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Marine Conservation Charity Whale

Our Marine Conservation Projects

Since 2011, Sea-Changers has funded over 320 marine conservation projects all around the UK, including research, direct action and education.

We recognise that a range of actions and solutions is required to create the sea change that is needed, and to ensure the future health and sustainability of our oceans.

Our funded projects all meet one or more of the following objectives:

  • To address the root causes of marine conservation threats and challenges in the UK.

  • To prevent or reduce negative impacts on UK coastal and marine environments and/or species.

  • To add to the body of knowledge about marine conservation threats and challenges in the UK.

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Sea-Changers Coral Marine Conservation C

Our impact

Click on the organisation logos below to read more about some of our projects, or head to the project map for a UK-wide overview.
Featured project

 Our featured project: 
 Clean Ocean Sailing: Ocean Well-Being

In 2022, we awarded one of the first grants from our Marine Conservation Social Fund to Clean Ocean Sailing. Their ‘Ocean Well-Being’ project connected the threat of marine pollution and the impact of the ocean on mental wellbeing.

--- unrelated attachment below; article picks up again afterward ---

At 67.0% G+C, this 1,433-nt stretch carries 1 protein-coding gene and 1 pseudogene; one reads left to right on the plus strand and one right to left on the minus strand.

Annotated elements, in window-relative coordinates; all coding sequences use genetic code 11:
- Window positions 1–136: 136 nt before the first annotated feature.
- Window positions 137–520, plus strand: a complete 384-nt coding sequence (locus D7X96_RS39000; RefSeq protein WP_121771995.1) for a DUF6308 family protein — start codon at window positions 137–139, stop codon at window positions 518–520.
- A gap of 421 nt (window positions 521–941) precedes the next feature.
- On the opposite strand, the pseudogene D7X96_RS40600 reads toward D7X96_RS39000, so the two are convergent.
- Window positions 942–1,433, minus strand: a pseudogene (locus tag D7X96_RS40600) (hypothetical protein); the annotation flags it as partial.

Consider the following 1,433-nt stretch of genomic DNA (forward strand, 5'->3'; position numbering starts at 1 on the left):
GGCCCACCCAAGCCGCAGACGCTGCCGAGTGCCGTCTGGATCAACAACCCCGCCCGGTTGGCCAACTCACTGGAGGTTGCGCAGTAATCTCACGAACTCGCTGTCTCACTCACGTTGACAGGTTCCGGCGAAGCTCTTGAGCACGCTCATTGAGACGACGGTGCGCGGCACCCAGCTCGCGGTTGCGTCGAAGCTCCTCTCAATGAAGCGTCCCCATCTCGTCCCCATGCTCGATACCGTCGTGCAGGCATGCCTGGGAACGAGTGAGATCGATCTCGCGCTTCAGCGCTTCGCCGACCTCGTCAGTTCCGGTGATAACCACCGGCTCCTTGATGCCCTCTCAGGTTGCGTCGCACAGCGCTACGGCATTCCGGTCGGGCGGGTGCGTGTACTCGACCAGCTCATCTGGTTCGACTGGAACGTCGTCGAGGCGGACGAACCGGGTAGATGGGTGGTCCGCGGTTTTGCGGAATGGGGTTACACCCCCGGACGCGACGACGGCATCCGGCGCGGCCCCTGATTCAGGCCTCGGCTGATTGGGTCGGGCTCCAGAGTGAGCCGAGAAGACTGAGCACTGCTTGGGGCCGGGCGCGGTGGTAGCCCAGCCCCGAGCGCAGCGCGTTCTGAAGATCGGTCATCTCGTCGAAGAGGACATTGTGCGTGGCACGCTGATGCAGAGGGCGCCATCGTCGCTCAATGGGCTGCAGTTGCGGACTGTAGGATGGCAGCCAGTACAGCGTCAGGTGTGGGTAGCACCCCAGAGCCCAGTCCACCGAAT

"It can be a bit scary talking candidly about our mental health with strangers, but the relaxed atmosphere and openness of the COS team made it a positive experience for everyone."

 Sea-Changers Grant given: £4,000 

Participants took part in 3-day voyages on Clean Ocean Sailing's boat “Annie”. The voyages allowed participants to experience sailing, kayaking and wild swimming alongside beach cleaning and collecting and processing marine litter for recycling. The processed litter was transported to the Marine Regeneration Scheme to be appropriately recycled, contributing to the wider understanding of marine litter on Cornish coastlines.


The project was run in partnership with a mental health professional, who engaged the participants in discussion on climate anxiety, reconnection to the self and the natural environment. The participants came from range of disadvantaged communities in Cornwall including people with mental health difficulties, young offenders and refugees.  Three self-development workshops were run alongside the project including presentations, group conversations, practical tasks, and Q&A’s helping to build the self-confidence of the participants.

The connection of vital marine conservation along with mental health awareness shows the potential for future projects, which can benefit both volunteers and the environment.

 “Far more useful and constructive than most of the Mental Health/Well Being support I've encountered, especially in terms of actually doing all the things that help and discovering a better way to approach dealing with all that.

 “I was surprised by the kind and welcoming atmosphere and the very unpressured approach: there was a warm invitation to try things”.